“We have a bigger number of people graduating back to poverty. COVID-19 is exposing more communities already suffering from flood and drought who were already vulnerable because the economy is getting worse. Things are getting more expensive. The basic budget of the household is declining due to low income with a high cost of living. This is appreciably affecting the resilience of the local community,” a recent report from the Transparency International in Kenya shows.

Covid-19 is also negatively affecting climate policy and the NDC development process in these countries as well as on regional cooperation on climate action and NDCs development process. This is aptly caught by President Uhuru Kenyatta’s statement during a virtual meeting of the African Union Peace and Security Council on climate change where President Uhuru is quoted acknowledging that Climate change is a key defining development and the foremost emerging security challenge of our time. “It acts as a ‘multiplier’ of existing threats,” noted President Uhuru.

“I think this Covid-19 is affecting, not only the NDCs, but the overall, implementation of our regular development plans. As you know, for the implementation of the NDC interventions, we follow existing government structures. To properly implement this plan, I think mobilization of experts is very important. During the outbreak of the Covid-19, it was difficult for us. I think, we almost spend some six or seven months – it was problem for us – but now we try to revise our plans – to recapture what we lost during the Covid-19,” said a senior-level employee, Ministry of Agriculture, Ethiopia.

The same story is repeated in Morocco where Covid-19 has paralyzed the activity of climate action. For example, thanks to COVID, the 26th Conference of Parties to the UN Framework Convention on Climate Change was to hold in Morocco but had to be postponed. Climate actions tend to be cross sectoral, but in the context of COVID-19 which prohibits interactions, engagements across sectoral have been curtailed and so the pandemic is affecting the delivery of activities.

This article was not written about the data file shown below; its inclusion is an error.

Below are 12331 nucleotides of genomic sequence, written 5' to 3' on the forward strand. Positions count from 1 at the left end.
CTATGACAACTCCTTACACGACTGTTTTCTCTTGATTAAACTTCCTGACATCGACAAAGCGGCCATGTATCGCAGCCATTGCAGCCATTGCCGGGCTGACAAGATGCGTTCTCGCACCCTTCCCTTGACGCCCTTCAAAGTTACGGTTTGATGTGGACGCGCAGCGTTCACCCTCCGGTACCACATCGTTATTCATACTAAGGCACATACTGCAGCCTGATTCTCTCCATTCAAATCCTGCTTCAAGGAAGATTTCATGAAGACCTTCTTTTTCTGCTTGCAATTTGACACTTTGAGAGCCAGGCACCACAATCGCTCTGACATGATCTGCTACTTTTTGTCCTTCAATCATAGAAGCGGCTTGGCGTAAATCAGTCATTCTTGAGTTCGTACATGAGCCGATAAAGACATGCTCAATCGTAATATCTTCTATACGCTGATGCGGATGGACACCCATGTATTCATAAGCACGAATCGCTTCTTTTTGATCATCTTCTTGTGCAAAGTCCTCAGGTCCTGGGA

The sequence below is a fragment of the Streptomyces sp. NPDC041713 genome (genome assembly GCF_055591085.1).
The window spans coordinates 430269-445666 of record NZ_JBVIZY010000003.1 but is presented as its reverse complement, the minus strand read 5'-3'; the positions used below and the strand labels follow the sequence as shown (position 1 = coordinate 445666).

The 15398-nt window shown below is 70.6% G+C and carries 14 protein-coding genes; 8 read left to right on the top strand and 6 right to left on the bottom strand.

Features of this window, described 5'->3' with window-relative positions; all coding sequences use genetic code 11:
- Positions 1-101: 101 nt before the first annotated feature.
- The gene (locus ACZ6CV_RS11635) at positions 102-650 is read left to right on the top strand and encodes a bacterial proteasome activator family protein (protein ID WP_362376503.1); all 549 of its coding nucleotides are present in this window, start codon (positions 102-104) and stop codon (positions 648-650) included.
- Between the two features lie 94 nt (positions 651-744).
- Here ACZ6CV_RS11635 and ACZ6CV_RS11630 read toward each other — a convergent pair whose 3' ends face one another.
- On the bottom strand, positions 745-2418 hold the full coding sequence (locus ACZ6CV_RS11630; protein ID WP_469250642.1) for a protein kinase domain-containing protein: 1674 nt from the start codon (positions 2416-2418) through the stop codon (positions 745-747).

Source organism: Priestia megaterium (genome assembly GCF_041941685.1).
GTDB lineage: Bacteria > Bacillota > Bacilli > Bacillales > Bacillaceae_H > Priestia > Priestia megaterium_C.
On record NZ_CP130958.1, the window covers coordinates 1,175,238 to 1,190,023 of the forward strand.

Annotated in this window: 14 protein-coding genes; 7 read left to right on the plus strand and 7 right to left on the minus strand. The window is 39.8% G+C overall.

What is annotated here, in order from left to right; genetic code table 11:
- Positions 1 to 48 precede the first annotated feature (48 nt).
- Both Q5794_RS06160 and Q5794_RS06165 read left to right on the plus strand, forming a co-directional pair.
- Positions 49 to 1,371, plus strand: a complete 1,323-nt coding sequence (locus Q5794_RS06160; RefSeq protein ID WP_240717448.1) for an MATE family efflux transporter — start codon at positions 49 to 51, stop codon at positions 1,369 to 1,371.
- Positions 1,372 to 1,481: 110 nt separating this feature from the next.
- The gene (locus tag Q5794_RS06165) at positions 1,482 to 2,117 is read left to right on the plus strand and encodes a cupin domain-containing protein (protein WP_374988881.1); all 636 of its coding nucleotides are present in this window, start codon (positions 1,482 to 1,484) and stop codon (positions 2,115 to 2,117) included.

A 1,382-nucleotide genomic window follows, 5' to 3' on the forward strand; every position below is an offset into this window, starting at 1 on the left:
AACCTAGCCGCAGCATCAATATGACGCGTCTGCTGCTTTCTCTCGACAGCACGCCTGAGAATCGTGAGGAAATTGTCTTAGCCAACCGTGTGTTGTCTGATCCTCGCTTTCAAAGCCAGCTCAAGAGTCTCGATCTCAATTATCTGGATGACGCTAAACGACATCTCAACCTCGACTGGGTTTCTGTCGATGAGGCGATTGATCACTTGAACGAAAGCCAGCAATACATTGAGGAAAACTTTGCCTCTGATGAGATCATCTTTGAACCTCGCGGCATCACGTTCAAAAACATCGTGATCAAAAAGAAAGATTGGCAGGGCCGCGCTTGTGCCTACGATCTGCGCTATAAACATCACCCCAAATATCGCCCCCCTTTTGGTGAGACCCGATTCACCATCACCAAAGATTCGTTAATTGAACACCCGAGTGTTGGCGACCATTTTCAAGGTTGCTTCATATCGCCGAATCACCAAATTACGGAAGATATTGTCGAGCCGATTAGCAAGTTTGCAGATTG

In Kenya, government officials say Covid-19 will affect resource allocation, both locally and internationally, a fact that will affect the achievement of planned activities.

“On the NDCs, we are just updating it. We don’t know how long Covid-19 will be here with us. It is going to delay the process because some of the targets we are to implement rely on finances, which is likely to delay. The moment funding is delayed, implementation will delay,” confessed an operative at the climate secretariat.

Yet despite the challenges brought about by the COVID-19 and the slowed coordination due to non-interaction which has affected the planning and implementation of certain activities of the NDCs and the national climate plans which take time, it is incumbent upon climate policy drivers in the government, the private sector and the civil society to rise above these challenges to make use of all available means including the information and technology advancements such as emails, Zoom, Teams, Skypes, and telephones to keep engaging and move climate action forward. As a nation and society, we cannot afford to relent when time is not our side.

By Dr Mithika Mwenda, Executive Director, Pan African Climate Justice Alliance (PACJA)